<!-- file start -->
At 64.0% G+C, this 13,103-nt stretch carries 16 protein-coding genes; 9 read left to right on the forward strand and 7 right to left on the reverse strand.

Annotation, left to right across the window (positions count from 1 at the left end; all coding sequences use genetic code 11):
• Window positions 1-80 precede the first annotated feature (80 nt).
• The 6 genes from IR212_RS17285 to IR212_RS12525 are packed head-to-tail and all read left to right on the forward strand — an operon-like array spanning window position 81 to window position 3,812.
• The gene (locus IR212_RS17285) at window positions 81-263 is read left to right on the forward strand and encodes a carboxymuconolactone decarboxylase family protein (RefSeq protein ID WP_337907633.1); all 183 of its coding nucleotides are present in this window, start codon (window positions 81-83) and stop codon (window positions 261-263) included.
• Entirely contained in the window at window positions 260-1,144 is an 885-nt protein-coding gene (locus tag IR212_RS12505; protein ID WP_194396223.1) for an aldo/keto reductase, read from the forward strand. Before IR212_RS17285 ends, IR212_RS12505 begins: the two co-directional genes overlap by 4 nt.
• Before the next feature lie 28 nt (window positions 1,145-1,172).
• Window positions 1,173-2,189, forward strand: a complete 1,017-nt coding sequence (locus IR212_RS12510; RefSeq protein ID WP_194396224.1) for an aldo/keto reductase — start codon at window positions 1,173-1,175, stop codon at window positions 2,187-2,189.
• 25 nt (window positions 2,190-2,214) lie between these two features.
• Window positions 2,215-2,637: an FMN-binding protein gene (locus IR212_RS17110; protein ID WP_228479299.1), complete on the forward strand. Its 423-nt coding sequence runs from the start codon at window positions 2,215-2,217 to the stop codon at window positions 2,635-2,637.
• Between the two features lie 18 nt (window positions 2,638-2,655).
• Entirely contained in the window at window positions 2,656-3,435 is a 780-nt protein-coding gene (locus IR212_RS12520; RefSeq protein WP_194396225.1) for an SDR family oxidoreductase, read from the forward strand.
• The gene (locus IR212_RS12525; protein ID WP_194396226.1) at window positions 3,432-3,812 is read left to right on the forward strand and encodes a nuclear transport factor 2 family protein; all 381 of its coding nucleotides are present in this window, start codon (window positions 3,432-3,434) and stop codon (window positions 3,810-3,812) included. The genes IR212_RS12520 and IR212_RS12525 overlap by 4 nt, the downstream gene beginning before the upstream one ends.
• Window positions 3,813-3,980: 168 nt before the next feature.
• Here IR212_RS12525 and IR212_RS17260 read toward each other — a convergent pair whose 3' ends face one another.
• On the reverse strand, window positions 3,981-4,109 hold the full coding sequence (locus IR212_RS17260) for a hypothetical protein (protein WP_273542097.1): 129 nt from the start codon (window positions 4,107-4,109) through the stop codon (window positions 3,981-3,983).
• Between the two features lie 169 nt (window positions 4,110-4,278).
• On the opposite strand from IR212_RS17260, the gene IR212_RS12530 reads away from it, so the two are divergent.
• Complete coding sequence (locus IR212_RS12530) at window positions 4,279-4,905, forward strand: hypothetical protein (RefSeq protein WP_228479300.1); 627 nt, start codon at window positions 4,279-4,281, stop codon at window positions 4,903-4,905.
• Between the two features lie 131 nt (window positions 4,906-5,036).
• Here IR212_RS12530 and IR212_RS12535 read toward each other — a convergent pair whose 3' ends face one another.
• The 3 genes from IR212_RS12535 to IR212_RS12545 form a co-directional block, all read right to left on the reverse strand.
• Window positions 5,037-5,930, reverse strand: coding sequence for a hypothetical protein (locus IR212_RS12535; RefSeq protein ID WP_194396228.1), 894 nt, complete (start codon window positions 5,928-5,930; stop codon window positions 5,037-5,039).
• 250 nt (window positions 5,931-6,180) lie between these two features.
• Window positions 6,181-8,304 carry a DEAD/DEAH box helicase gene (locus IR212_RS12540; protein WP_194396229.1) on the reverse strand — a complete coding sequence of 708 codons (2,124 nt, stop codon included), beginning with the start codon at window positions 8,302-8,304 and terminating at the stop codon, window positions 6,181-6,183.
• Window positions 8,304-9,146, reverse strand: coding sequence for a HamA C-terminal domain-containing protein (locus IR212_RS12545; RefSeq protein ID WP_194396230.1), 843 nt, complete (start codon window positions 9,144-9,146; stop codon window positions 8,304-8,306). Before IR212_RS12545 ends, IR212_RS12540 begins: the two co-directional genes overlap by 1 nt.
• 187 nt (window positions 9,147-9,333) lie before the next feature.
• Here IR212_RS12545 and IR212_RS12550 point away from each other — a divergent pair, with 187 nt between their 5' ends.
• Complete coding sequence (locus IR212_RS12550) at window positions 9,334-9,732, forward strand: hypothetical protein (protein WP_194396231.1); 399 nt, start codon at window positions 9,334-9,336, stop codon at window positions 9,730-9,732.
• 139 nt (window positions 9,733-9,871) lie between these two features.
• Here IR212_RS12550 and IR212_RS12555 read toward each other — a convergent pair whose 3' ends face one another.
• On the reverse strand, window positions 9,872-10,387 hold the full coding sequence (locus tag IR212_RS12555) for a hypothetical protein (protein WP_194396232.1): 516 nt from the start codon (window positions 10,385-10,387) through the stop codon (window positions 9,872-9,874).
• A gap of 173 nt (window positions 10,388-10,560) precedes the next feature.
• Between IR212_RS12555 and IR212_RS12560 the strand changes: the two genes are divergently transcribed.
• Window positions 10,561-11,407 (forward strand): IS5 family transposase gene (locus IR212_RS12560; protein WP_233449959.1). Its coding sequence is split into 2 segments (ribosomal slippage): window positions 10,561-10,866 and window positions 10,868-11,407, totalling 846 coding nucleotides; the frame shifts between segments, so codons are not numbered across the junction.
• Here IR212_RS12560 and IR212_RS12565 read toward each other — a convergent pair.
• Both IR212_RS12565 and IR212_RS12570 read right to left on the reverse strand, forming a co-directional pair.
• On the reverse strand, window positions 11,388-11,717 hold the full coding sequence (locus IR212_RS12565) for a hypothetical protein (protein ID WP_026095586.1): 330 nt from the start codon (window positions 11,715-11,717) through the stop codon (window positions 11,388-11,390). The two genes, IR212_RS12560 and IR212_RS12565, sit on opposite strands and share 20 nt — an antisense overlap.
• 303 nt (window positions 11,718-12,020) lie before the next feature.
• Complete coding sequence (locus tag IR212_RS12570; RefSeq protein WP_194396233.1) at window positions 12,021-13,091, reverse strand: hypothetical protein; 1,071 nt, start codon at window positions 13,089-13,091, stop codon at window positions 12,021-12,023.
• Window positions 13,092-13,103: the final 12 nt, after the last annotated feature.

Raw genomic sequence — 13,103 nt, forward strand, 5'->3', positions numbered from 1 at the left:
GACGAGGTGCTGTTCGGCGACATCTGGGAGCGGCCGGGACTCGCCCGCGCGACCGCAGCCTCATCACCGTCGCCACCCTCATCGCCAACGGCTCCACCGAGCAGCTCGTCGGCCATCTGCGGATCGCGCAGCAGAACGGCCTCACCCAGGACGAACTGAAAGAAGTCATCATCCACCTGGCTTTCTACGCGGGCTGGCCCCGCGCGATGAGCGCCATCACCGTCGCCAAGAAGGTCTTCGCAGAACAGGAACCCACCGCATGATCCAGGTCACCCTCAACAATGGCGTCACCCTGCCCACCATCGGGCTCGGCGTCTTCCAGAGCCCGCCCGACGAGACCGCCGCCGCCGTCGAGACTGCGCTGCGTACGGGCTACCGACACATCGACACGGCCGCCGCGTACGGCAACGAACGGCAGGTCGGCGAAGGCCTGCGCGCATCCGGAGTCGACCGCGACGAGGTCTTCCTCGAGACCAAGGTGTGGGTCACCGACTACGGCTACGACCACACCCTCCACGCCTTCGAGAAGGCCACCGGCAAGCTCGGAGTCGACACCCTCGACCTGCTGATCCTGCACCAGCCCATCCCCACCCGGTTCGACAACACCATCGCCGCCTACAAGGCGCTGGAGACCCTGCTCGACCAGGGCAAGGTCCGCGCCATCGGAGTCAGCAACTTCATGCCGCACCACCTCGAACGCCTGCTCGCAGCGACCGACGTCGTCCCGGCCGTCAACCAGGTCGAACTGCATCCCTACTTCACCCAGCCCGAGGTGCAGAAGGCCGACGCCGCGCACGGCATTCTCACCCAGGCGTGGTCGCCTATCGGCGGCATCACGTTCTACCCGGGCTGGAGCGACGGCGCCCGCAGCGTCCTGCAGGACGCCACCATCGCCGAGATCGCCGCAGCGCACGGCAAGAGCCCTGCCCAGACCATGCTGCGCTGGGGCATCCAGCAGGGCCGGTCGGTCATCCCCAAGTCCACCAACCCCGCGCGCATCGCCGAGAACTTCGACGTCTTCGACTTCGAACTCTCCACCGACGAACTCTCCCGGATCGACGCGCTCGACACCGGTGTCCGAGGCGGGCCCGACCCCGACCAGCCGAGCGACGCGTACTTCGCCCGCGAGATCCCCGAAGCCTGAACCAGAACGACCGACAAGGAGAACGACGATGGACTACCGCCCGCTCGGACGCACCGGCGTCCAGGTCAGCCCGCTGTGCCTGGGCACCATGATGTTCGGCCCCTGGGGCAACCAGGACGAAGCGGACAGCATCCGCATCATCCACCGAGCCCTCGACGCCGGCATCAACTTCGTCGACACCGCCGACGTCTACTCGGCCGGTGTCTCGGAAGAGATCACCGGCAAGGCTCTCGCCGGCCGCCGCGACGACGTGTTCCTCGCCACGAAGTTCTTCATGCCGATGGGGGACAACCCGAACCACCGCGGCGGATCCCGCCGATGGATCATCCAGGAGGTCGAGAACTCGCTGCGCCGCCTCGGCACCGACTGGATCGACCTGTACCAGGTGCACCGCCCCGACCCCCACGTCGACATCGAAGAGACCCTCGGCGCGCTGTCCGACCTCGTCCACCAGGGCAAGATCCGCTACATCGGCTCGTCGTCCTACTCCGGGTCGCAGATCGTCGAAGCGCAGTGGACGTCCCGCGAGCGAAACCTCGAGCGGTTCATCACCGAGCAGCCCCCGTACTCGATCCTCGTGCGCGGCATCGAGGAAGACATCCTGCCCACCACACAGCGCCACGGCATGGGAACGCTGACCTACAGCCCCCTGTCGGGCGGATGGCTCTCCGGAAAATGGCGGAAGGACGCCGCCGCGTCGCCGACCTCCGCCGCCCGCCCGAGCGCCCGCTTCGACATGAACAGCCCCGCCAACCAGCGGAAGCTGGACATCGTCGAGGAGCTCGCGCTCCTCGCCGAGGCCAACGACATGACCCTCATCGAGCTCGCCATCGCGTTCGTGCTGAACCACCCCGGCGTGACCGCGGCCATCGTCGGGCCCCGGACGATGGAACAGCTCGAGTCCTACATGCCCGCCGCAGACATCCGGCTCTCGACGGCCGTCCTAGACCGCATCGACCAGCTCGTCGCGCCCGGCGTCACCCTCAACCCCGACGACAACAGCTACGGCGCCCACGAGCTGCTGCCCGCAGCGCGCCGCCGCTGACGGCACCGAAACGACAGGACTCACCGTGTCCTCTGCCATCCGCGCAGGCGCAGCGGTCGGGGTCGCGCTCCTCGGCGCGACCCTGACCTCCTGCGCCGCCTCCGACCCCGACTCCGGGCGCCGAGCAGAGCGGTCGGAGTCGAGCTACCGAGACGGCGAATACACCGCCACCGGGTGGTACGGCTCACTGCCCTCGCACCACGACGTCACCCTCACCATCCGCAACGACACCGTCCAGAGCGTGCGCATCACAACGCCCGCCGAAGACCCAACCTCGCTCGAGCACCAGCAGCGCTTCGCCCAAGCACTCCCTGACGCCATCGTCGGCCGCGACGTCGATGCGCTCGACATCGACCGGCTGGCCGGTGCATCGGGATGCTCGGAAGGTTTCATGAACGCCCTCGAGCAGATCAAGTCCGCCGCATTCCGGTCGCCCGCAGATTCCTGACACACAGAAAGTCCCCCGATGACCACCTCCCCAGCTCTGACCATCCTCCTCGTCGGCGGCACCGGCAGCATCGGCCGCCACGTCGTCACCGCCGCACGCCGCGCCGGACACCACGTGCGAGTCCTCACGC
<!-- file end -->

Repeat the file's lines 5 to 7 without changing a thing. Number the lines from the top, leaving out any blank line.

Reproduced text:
• The gene (locus IR212_RS17285) at window positions 81-263 is read left to right on the forward strand and encodes a carboxymuconolactone decarboxylase family protein (RefSeq protein ID WP_337907633.1); all 183 of its coding nucleotides are present in this window, start codon (window positions 81-83) and stop codon (window positions 261-263) included.
• Entirely contained in the window at window positions 260-1,144 is an 885-nt protein-coding gene (locus tag IR212_RS12505; protein ID WP_194396223.1) for an aldo/keto reductase, read from the forward strand. Before IR212_RS17285 ends, IR212_RS12505 begins: the two co-directional genes overlap by 4 nt.
• Before the next feature lie 28 nt (window positions 1,145-1,172).